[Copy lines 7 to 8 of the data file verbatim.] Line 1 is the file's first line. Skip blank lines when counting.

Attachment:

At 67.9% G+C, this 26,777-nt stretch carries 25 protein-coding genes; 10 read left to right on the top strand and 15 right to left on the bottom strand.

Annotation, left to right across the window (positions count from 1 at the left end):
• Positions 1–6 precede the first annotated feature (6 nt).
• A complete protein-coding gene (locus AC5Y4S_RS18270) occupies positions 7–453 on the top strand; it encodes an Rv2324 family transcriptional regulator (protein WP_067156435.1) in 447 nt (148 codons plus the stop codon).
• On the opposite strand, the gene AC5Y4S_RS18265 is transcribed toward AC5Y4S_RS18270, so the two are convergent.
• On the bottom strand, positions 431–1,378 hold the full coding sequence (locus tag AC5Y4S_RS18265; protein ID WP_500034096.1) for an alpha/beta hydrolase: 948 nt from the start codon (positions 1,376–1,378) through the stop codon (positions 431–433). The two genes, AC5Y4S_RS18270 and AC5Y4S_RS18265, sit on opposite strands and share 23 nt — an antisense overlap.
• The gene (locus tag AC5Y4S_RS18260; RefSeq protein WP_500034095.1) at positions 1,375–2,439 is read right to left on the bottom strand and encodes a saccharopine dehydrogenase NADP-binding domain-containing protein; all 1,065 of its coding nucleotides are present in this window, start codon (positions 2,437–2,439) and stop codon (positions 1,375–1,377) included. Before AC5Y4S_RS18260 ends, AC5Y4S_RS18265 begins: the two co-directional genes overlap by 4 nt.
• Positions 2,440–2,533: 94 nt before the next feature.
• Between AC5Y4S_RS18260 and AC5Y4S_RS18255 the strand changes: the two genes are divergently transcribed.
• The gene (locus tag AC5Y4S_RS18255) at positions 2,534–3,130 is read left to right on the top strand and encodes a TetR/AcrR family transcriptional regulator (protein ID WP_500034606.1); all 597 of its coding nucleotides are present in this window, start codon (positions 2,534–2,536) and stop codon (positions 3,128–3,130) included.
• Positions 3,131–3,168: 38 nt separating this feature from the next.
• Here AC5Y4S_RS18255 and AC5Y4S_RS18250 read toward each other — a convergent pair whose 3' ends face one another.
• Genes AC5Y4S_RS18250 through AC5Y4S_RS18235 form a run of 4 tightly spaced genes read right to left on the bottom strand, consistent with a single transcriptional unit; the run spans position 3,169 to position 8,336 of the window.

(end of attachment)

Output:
• The gene (locus tag AC5Y4S_RS18260; RefSeq protein WP_500034095.1) at positions 1,375–2,439 is read right to left on the bottom strand and encodes a saccharopine dehydrogenase NADP-binding domain-containing protein; all 1,065 of its coding nucleotides are present in this window, start codon (positions 2,437–2,439) and stop codon (positions 1,375–1,377) included. Before AC5Y4S_RS18260 ends, AC5Y4S_RS18265 begins: the two co-directional genes overlap by 4 nt.
• Positions 2,440–2,533: 94 nt before the next feature.